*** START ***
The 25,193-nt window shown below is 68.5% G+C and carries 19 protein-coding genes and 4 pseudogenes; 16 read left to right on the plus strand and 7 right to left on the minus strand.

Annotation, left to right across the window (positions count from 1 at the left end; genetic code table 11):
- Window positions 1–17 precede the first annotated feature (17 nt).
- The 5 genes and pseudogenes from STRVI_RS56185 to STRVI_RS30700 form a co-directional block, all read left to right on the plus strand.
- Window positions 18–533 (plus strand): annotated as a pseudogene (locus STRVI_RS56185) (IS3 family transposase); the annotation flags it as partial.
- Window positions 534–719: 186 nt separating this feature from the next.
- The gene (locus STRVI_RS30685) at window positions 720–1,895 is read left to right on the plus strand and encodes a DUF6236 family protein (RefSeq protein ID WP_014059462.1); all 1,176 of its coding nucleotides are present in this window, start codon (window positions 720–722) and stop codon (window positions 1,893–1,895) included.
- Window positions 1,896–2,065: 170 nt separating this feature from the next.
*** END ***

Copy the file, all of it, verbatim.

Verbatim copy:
The 25,193-nt window shown below is 68.5% G+C and carries 19 protein-coding genes and 4 pseudogenes; 16 read left to right on the plus strand and 7 right to left on the minus strand.

Annotation, left to right across the window (positions count from 1 at the left end; genetic code table 11):
- Window positions 1–17 precede the first annotated feature (17 nt).
- The 5 genes and pseudogenes from STRVI_RS56185 to STRVI_RS30700 form a co-directional block, all read left to right on the plus strand.
- Window positions 18–533 (plus strand): annotated as a pseudogene (locus STRVI_RS56185) (IS3 family transposase); the annotation flags it as partial.
- Window positions 534–719: 186 nt separating this feature from the next.
- The gene (locus STRVI_RS30685) at window positions 720–1,895 is read left to right on the plus strand and encodes a DUF6236 family protein (RefSeq protein ID WP_014059462.1); all 1,176 of its coding nucleotides are present in this window, start codon (window positions 720–722) and stop codon (window positions 1,893–1,895) included.
- Window positions 1,896–2,065: 170 nt separating this feature from the next.